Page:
Sunday, March 04, 2007

Words and Sheep

Conservatives and pundits are tripping all over themselves to condemn one remark made by Ann Coulter at the CPAC convention last week. My Goodness! Sheep on the left meet sheep on the right.

The words we use and the way we string words together are the best and most effective way to convey our thoughts and our beliefs. Political correctness is a cancer to good communication. When speakers and writers are limited to using inoffensive words, readers and listeners are left with more difficulty in understanding what is really being communicated. An evil heart can remain hidden behind nice words when words are considered more important than thoughts during communication.

I would much rather know that an acquaintance is a racist than have an acquaintance who is a racist and not know because my acquaintance was pressured to hide his racism by never using racist words. I would much rather know all of the weakness and bigotries of my neighbors than not know because I never hear them using offensive words.

There is no traditional American right to never be offended. Hopefully, there never will be. There is, however, an imperfect American tradition of tolerating behavior we consider offensive, but not criminal. Hopefully, there always will be.

I don’t like the word Ms. Coulter used in communicating her thought, but I do agree with her thought about the use of words. I wish she would have used a nicer word, but I understand how her thought would have been muted if she had used a nicer word.

Civility in politics should be the default standard, with an occasional variance for a particularly bad person or bad idea. Most Americans on all sides of politics are good people who do not deserve hatred or condemnation. However, former Senator Edwards is offensive to me for reasons that have nothing to do with effeminate mannerisms. Offensive people need offensive descriptions. The word “hypocrite” just falls a little short in describing Senator Edwards.

I hope I didn’t offend any sheep with this piece.

5 comments:

Buz said...

Oooo, double plus ungood ...

Buz
(http://en.wikipedia.org/wiki/Newspeak)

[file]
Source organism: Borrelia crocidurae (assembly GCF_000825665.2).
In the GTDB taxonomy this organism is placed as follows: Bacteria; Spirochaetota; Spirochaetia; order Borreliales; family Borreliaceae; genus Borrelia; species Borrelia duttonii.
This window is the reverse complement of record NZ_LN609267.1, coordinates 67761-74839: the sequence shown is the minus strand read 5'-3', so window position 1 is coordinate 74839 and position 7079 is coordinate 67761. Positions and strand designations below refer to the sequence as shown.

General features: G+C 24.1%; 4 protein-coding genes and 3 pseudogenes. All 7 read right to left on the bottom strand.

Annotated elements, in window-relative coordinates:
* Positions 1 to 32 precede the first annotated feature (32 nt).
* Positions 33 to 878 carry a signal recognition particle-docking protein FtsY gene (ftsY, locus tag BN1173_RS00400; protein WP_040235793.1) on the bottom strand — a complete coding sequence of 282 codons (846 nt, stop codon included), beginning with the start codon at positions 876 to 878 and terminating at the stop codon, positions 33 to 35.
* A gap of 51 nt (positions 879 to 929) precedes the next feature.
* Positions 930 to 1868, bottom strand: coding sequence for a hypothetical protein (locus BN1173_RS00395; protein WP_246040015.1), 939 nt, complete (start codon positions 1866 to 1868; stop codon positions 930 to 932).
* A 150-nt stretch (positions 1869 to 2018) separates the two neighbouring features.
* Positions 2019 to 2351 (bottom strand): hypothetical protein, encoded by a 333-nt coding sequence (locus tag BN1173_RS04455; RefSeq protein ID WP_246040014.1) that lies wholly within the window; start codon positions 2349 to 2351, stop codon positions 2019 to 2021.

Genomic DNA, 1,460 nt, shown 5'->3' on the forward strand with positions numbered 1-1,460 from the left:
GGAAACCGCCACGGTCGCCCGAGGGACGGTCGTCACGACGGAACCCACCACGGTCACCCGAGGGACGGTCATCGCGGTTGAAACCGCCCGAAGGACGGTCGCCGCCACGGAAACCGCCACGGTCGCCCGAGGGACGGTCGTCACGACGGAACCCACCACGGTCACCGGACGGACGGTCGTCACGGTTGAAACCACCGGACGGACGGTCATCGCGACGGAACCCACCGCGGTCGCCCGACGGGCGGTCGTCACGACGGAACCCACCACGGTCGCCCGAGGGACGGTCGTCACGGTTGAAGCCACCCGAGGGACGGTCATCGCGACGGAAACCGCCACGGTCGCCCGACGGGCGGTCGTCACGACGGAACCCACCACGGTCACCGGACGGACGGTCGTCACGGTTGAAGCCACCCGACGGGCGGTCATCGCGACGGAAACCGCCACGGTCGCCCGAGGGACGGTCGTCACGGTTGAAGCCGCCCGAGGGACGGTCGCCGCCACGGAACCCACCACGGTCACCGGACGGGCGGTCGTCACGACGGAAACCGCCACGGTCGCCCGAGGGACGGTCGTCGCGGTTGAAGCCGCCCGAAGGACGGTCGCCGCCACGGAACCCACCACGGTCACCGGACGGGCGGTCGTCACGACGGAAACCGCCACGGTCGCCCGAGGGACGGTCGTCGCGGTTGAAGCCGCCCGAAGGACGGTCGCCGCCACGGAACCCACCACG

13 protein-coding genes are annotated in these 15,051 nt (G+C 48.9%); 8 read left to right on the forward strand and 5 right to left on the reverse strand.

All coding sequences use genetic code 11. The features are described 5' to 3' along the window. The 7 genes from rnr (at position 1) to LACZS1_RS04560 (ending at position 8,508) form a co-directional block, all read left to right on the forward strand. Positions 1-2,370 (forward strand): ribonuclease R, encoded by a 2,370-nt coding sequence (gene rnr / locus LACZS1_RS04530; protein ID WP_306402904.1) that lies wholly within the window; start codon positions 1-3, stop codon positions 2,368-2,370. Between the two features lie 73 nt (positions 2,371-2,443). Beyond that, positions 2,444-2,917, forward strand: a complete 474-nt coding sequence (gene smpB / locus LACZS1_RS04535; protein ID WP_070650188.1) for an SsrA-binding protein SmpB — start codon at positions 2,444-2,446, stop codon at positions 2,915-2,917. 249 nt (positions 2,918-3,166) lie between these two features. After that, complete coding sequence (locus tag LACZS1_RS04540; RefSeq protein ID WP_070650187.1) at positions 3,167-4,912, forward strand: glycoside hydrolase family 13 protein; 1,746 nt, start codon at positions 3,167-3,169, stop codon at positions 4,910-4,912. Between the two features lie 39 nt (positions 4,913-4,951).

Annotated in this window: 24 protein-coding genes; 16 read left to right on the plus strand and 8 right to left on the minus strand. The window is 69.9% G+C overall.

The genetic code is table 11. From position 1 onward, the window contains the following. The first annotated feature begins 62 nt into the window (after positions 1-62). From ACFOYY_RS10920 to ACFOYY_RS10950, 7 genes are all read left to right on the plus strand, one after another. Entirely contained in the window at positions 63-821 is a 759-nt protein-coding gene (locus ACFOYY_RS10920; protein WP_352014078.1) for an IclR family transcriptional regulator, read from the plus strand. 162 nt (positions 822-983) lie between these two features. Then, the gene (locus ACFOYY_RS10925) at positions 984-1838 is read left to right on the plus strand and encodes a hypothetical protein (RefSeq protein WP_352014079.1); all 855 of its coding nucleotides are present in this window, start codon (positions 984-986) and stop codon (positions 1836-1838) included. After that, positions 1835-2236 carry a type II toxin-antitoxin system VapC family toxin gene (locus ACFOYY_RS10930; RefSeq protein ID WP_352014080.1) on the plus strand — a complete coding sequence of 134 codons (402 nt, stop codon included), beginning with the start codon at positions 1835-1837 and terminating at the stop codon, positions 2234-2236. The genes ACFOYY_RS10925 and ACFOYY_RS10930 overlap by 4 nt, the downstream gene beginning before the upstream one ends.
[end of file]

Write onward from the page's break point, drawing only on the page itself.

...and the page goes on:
Rick and Gary said...

I just don't see how "faggot" communicates anything substantive about Sen. Edward's shortcomings, which are more in the neighborhood of opportunistic demagoguery. My guess is that the right-wing blogs were less concerned about offending Edwards and more concerned about "conservatives" coming across as empty-headed hatemongers.

Also, while I'm way too old to be personally offended by any sort of name-calling, I do think that using the word faggot filters down to gay teens, many of whom are struggling with enough issues at a tender age as it is.

David M. Smith said...

Hi Rick,

I agree with you about the word Coulter used. The word she used is so in-precise that it can only be used to offend and not describe, which seemed to be her point. I will write more later.

Hi Buz,

Those on the right are trying so hard to not be like the left that they are becoming just like the left. The irony. I will write more later.

Rusty Lopez said...

Hi David,

At RedBlueChristian I listed several conservatives that were quick to denounce Coulter's remarks. The reason I did so was to illustrate the difference between conservatives and liberals (generally speaking, of course). This was especially poignant considering the recent blogger-gate incident with Edwards (and the left's general ho-hum attitude towards it). Coulter has the right to say what she did, but I think that serious conservatives should make it known that her tactics are not what we're about.

Coulter is performing for the shock-value impact alone. If her intent was to make Edwards out to be a wimp, then it would have been easier, and more adult-like, to have simply reiterated his waffling, spineless behavior during his blogger-gate episode.

On the plus-side, her antics help to separate her from the serious minded folk out there (e.g., Hugh Hewitt) such that, when a liberal accuses Hewitt of making "Coulter-like statements" it can be cleary shown that he does not do so.

David M. Smith said...

Hi Rusty,

I appreciate and respect your desire to differentiate liberals from conservatives. Like you, I am certain conservatives are more civil and less bigoted.

However, I think our tolerance for counter views is also a differentiator, and from my perspective, a much more important differentiator. Civility is important to me and most conservatives, but it is not the most important aspect of conservatism.

I would hope that every person who is against legal abortion is also polite. However, I prefer someone who is rude and against legal abortion to someone who is polite and for legalized abortion.

Thanks for stopping by and leaving a comment. I agree with you as much as any other writer. Yet, I am still happy, and I think it is important, we don’t have to agree on everything.